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Where Catherine Breiwick grew up, running was not just a hobby, it was survival. Before she came to the United States, Catherine (a member of Coon Rapids-Bunker Moms on the Run) and her family literally ran from their village to escape violence. Now she uses running as her therapy — and has qualified for her second Boston marathon this April.
Read more of Catherine's amazing story and learn why she's our inspiring member of the month.
"My journey with MOTR began in the summer of 2018 when I took a leap of faith and registered with the Coon Rapids-Bunker Hills group. I actually became aware of MOTR after seeing an advertisement and a booth at the Twin Cities Marathon expo in the fall of 2017 when I ran my first full marathon. Joining a fitness group was a new adventure for me because I had no idea what it entailed, but I figured it was worth exploring the possibility of networking with like-minded women. I'm so glad I took the chance because I've developed some of the best relations with such amazing and inspirational people. The #MOTRstrong is realized in these relationships because we're stronger together in every aspect of life. We all bring different strengths which bring the best out of each other.
My journey as a runner started long before I realized that it was a sport or a hobby. I am originally from Liberia (Nimba County), West Africa where I grew up and lived until resettling in the United States (MN) in 1998. The background is important because this means that I grew up in a war-torn country the majority of my adolescence. My very first memory of running was for our lives in 1985, when a failed presidential coup had us running from our village. Fast forward to 1989 at the start of the civil war, which lasted for about a decade. I ran on foot to the neighboring country, just crossing the border to safety because our tribe (Gio/Mano) was the target of mass killing by government forces. Throughout the years, it became less about tribal when other rebel forces were getting involved and attacking each other, sending us to refugee centers (abandoned schools, churches, etc) because you had no idea if you'd be in the next crossfires, or the mortal being launched will hit your family. Of course, nobody was spared from these places because the government forces did their fair share of massacre in churches and on people seeking refuge at the United States Embassy grounds. When you're a kid knowing that nowhere is safe, you rely on your ability to just run when others are running, which was aimless but for my life because I had no idea whether we were spared at each stop. When people are being hit by stray bullets in the group, you take off and run aimlessly to take cover.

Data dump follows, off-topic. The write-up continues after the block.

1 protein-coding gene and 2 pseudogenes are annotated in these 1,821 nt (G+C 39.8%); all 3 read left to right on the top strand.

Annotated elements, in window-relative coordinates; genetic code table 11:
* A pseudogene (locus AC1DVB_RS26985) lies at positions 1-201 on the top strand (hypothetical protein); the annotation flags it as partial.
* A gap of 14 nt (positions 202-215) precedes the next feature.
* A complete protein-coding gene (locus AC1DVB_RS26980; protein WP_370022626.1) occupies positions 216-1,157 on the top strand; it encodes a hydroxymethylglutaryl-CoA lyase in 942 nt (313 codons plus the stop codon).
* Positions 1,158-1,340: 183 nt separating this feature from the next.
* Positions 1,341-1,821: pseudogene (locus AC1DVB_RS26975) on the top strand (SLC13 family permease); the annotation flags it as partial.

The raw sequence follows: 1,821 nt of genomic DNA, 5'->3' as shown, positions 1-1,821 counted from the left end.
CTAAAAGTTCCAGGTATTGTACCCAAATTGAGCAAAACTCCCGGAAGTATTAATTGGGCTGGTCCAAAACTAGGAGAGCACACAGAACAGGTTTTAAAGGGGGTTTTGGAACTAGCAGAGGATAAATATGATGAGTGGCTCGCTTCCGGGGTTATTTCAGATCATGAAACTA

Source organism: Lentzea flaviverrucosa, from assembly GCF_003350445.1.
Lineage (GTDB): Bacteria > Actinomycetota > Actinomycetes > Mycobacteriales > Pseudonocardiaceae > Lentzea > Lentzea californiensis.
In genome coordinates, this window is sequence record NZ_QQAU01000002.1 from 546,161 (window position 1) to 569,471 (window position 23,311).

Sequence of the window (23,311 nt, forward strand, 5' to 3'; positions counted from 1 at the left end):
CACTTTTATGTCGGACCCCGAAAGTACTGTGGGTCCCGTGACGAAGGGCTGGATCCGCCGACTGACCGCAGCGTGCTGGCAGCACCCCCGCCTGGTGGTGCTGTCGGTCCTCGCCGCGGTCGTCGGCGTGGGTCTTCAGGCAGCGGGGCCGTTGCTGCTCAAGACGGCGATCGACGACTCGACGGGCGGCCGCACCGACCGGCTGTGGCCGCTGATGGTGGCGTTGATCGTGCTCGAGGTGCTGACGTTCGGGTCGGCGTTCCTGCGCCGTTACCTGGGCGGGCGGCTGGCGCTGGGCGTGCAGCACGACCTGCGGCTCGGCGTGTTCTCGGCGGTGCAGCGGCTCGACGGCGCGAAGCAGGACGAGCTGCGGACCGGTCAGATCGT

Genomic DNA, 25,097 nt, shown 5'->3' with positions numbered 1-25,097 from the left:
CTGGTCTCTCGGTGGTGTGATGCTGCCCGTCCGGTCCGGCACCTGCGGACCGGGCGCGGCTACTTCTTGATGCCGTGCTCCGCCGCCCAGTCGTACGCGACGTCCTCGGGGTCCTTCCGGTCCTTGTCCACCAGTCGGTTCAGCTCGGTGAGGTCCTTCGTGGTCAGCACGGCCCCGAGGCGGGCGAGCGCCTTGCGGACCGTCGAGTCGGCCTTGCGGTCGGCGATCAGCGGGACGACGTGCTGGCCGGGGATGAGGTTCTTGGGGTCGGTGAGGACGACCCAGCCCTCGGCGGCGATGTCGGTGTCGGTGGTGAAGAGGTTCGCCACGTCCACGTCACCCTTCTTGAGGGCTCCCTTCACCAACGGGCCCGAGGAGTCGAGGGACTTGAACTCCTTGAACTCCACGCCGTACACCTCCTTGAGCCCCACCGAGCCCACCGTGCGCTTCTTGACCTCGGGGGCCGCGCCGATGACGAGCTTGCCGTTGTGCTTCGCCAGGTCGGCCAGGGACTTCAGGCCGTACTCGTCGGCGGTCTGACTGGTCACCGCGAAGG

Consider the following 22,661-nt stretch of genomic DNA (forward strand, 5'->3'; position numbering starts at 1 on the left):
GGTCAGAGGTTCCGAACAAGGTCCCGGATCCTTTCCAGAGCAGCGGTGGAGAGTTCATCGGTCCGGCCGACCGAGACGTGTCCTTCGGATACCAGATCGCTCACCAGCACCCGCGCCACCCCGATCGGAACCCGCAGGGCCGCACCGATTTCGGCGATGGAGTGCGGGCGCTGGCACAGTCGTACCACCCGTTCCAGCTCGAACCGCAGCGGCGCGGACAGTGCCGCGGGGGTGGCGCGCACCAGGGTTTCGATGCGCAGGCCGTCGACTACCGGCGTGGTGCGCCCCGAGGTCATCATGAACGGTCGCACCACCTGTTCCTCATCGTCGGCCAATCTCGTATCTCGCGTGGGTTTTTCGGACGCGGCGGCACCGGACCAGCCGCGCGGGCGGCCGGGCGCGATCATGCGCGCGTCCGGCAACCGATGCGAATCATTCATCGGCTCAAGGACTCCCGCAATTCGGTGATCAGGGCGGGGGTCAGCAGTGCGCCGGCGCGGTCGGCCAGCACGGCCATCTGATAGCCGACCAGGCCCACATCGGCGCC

The act of running for my life became apparent when every loud 'boom' had me jumping to hide, not knowing this was a manifestation of Post Traumatic Stress Disorder (PTSD). I later realized that running was an escape for me literally, so I began to incorporate it into my method in dealing with stress. I also realized the health benefits of exercise as a healthcare provider, so I figured making this a hobby and practicing what I educate patients could benefit everyone. I currently practice as an Adult-Gerontology Nurse Practitioner (AGNP-C), seeing patients in the community and assessing their overall wellbeing and means of managing whatever concerns/conditions they might have. I have been a Registered Nurse for more than 15 years with critical care (ICU) and hospice/palliative care background. I feel blessed being someone that could be a source of resources, and often the only outside contact that some of my patients might have for days. Working in the community with mostly geriatric and/or disabled patients who are often isolated is a blessing to me. I can assess their needs, be a friend and visit with them for a while in their 'homes.'
I am married to a wonderful man named Aaron, and together we have two amazing/smart children (Aidan-15, and Ava-10). Showing the children that it's ok to have a healthy hobby of your own is important to me. They've also developed their own, such as competitive dance for Ava, Black Belt in Karate for Aidan, along with both doing short distance races, such as 5K and 10K, with me occasionally. Ava has participated in the annual MOTR end-of-summer 5K for three consecutive years. They're very proud of me for earning the Boston Marathon qualifier for two consecutive marathons, and I'm set to run the 126th Boston Marathon on 4/18/2022."
Catherine says: "Our past does not define us. We choose how we make the best of our past experiences to benefit ourselves and others around us."
1/15/2022 07:28:05 pm
You are amazing Catherine. I love that you found MOTR and appreciate all you bring to the group.
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